It seemed like every other company I spoke to during the conference was in one way or another providing services that connect brand advertisers with “influencers.” (marketing speak for social media stars.) And many of the bigger creators - now representing every imaginable programming genre from gaming to science to entertainment - are producing content as good and often better than most of what you can find on television.

They have talented writing and production teams, state-of-the-art equipment and operate like highly efficient production companies, studios and networks. Brand advertisers find them nimble, creative, and collaborative, often developing relationships similar to the ones they have with their traditional ad agencies. Perhaps even more importantly, these creators are testing and then conquering (or discarding) every new emerging distribution platform, providing the brands a unique media lab.

For a brand to be able to sit down and collaborate with an individual creator that has a real time relationship with an engaged community of millions, and has the team and production expertise to deliver a targeted and compelling brand integration in a matter of days, is truly revolutionary.

The advertising industry is need of an efficiency make-over.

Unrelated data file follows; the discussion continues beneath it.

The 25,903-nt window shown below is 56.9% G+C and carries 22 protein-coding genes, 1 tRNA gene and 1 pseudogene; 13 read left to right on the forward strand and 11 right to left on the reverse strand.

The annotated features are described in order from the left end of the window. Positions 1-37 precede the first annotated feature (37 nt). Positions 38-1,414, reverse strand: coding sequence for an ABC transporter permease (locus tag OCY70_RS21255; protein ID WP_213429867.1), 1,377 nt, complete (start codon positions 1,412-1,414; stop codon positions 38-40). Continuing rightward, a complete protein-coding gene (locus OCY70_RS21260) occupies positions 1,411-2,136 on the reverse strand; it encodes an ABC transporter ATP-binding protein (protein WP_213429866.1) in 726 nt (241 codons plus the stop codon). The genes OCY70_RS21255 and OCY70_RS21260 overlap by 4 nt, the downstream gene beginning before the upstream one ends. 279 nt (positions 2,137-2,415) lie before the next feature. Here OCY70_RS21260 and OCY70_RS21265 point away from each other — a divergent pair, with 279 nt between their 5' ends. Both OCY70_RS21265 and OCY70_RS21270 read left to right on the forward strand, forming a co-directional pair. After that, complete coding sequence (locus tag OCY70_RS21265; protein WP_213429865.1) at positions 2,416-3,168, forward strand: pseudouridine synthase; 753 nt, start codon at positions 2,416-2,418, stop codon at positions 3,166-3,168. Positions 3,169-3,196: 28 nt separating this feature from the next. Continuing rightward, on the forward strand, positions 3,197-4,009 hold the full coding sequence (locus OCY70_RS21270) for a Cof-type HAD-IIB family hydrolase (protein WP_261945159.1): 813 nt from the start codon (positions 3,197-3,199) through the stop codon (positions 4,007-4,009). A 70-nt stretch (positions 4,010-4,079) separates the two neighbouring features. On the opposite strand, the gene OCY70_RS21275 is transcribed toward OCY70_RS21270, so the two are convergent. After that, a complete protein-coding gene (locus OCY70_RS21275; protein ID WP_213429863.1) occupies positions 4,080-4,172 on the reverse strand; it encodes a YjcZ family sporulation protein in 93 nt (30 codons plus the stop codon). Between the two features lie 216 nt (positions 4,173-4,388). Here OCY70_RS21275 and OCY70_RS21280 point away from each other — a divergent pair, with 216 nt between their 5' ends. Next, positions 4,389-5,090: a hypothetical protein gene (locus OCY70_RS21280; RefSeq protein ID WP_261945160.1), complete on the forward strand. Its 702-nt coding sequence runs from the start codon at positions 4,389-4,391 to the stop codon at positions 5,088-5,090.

VidCon provides a snap shot into the future.

Thursday, April 16, 2015

Content Was Never King

Content was never king, and it is certainly isn't today.  Distribution was and is the most important ingredient for a content based media company to succeed.   Cable networks programmed epically awful content in their early days, but were allowed years to find their voice and audience on the back of TV distribution oligopolies.  The content eventually got good (great in some instances) and many cable nets became multi-billion dollar global media brands.  But it was all about the distribution.  It always was and always will be.  Ben Franklin demonstrated as much when he launched the country's first magazine and used his role as postmaster general to ensure it ended up in everyone's home.